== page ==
February 2022


Reports indicate that Europe’s commercial aviation industry has been slower to recover compared to the rest of the world. Have you found this to be true, and why do you think this is?

Unfortunately, this has been the case. Geographically, Europe is made up of so many small countries in terms of land mass, resulting in a high proportion of commercial flights being operated internationally between jurisdictions, with each jurisdiction having different COVID-related travel restrictions and requirements. This has really made it very difficult for both business and leisure travellers over the past 12 months and without question has negatively impacted the recovery of air travel in Europe.


EirTrade Aviation has ambitious plans to support quite an extensive range of engine platforms. Why is this so and what infrastructure and procedures are in place to support this wide mix?

EirTrade supports the CFM56, CF34, CF6, V2500, PW4000 & RB211 engine platforms. To support such a diverse product offering, EirTrade has built a strong team across all departments with a wide range of knowledge and experience.

Moreover, EirTrade has a global client base across each of these platforms, ranging from airlines, aircraft lessors and MROs whom the organisation supports daily with their component requirements.

During the pandemic, EirTrade increased focus on aircraft and engine types operated by freight operators while continuing to service current platforms.


With investments in the A320, A330, 737, 757 and 767, where do you see these aircraft being placed? There’s also the anticipated rise in cargo platforms – do you believe this to be so and what impact or changes will this bring to EirTrade Aviation?

Certain aircraft models such as the 757 and 767 were already prominent aircraft in the freighter market. However, we have seen an increasing number of B737 and A320 aircraft being scheduled for freighter conversions. For several decades the freight industry has been reliant on older aircraft types such as the 737 classics. However, with the depressed values of A320 CEO and 737NG aircraft, these aircraft have become a long overdue and viable replacement for older aircraft.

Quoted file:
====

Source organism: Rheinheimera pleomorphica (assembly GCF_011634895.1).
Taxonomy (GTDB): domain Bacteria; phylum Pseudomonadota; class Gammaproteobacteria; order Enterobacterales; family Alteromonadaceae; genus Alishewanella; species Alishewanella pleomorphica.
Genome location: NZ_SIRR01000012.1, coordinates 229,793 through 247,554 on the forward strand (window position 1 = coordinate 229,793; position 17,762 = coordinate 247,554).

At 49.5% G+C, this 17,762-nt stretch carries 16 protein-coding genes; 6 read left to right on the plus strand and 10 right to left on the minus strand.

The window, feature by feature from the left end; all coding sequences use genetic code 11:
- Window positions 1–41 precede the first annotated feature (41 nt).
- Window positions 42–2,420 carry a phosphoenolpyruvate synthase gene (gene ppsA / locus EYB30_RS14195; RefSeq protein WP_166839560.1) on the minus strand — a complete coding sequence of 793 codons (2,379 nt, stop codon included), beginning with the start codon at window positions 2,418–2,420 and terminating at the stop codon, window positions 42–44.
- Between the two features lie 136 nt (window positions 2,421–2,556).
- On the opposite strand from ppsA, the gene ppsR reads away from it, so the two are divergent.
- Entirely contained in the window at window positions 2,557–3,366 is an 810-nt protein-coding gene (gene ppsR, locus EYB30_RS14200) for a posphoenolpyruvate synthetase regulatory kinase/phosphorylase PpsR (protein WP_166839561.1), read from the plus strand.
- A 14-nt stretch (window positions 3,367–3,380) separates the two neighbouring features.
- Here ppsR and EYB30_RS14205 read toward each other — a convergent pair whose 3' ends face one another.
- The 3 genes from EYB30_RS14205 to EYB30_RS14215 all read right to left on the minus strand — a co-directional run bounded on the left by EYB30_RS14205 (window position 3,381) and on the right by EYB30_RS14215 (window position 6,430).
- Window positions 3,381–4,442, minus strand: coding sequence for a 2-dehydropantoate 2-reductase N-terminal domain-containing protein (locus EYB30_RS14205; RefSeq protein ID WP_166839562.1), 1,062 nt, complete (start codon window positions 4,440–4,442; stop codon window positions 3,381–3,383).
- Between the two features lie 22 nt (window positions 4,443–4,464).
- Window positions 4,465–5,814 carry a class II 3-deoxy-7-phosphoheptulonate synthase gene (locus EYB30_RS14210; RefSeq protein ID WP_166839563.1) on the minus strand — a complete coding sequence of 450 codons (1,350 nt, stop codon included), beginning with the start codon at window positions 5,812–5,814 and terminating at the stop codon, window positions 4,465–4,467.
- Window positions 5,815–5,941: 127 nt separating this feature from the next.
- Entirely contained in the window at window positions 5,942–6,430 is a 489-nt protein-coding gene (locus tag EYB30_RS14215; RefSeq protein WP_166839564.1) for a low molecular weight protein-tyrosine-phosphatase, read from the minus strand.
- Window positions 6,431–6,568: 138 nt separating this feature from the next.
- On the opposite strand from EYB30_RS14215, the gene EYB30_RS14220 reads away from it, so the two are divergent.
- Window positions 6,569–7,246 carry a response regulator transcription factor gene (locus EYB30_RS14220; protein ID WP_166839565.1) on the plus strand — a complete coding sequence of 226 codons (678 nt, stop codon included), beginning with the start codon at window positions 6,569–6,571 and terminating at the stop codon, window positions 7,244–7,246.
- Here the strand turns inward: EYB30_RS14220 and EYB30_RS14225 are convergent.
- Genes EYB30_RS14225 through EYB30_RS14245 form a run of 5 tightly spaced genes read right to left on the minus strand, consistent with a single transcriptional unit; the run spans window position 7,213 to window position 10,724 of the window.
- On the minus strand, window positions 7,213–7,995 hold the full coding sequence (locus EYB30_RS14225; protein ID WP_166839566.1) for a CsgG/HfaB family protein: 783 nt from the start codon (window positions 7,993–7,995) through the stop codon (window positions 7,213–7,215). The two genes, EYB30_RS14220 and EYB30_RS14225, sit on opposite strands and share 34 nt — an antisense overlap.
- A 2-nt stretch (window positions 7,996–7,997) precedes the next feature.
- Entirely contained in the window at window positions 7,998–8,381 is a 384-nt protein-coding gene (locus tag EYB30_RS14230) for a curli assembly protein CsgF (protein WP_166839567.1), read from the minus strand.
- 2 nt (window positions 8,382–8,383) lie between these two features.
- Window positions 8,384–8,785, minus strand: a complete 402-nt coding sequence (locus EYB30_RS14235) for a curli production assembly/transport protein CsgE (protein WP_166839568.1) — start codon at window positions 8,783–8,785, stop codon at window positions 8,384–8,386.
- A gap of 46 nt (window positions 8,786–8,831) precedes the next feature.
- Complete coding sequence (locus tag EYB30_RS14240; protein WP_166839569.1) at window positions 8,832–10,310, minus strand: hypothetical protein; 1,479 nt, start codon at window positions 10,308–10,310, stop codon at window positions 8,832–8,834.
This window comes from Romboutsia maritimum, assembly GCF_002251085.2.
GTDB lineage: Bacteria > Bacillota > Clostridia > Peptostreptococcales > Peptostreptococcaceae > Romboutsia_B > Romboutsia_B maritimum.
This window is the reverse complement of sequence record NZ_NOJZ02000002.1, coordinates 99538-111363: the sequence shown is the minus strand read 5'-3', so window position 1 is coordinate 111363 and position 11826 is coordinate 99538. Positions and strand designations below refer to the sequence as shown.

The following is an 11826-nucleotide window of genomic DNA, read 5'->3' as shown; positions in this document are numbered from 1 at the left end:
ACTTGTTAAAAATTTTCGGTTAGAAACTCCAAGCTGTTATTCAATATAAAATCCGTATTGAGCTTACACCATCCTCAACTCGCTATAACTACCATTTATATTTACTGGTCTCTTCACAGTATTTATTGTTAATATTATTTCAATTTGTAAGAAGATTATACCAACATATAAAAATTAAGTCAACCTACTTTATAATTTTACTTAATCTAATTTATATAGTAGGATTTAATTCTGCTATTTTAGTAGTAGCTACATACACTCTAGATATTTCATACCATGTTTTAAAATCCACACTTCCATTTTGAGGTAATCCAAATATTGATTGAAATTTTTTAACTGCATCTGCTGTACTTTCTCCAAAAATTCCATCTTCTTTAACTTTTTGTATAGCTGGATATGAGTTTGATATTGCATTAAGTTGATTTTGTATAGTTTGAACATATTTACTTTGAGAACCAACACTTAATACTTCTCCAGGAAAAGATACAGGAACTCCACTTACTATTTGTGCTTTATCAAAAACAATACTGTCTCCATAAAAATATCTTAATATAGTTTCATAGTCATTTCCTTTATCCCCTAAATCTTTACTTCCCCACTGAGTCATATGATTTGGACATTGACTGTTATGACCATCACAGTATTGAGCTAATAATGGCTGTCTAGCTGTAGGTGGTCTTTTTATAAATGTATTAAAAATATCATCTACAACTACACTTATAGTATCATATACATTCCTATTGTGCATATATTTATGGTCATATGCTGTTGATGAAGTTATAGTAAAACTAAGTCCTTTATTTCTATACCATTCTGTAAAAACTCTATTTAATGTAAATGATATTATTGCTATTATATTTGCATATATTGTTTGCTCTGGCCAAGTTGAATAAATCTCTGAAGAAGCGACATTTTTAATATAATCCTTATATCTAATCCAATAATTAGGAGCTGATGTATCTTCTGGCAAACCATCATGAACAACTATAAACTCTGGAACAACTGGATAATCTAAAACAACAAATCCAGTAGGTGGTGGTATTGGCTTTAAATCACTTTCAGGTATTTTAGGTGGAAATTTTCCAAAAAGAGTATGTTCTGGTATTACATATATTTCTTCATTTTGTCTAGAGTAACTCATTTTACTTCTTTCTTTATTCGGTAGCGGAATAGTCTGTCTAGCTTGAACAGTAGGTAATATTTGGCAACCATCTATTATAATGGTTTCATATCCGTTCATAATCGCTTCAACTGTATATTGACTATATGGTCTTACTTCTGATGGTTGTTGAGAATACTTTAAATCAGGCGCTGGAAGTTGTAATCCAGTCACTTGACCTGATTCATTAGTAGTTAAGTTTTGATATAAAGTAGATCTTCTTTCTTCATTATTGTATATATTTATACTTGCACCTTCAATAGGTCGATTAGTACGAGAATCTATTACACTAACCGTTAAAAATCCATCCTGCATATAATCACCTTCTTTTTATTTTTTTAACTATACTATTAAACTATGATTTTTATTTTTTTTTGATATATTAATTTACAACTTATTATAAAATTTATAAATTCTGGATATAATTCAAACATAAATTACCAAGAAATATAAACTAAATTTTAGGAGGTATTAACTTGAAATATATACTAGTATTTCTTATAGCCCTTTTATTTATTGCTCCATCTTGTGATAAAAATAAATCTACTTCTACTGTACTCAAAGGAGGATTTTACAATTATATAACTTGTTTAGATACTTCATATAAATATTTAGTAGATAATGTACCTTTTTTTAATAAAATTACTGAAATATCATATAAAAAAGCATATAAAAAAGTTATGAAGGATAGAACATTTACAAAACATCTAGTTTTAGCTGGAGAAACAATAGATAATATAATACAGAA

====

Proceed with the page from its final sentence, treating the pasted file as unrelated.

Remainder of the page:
The A330-200/-300 aircraft has been one of the worse affected by the pandemic in terms of aircraft values. Given the difficulty for aircraft owners to sell these aircraft due to book values and lack of demand, the news of these aircraft being targeted for freighter programmes was welcome.


EirTrade Aviation was awarded an Aircraft Fleet Recycling Association (AFRA) accreditation in 2021. What has this added to the company and, looking ahead, how will this benefit the company?

The organisation is very proud to have become accredited with the Aircraft Fleet Recycling Association last year. AFRA has done a fantastic job in leading the development and promotion of safe and sustainable management of components and aircraft in the aviation sector.

The accreditation clearly demonstrates to the market EirTrade’s proactive approach to disassembling aircraft and aircraft engines in a safe and sustainable manner.


What do you think the MRO and leasing companies have learnt from the impact of COVID-19 on the aviation industry, and what procedures and lessons have EirTrade Aviation learnt moving forward?

Throughout the pandemic it has been of fundamental importance for aircraft lessors to work with their airline customers as much as reasonably possible during these difficult times. From the perspective of the lessor, it was crucial to avoid the early lease terminations and repossessions given the depressed aircraft values and lack of demand for aircraft during the pandemic.

Undoubtedly, the relationship will have been greatly strengthened between the aircraft lessors and their clients whom they worked with to find a remedy during these difficult times.

Furthermore, it was very reassuring to witness the level of investor confidence in aviation throughout and during the recovery phase of the pandemic. During the past year, there has been a huge amount of investment within the industry, with aircraft financiers raising additional capital and the execution of several asset-backed security transactions by the likes of Castlelake and Sky Leasing. I believe that in the coming years the aircraft leasing market will continue to grow. More airlines will seek to lease aircraft from aircraft lessors instead of direct acquisitions from the OEMs as they seek to recover the liquidity that was lost during the pandemic.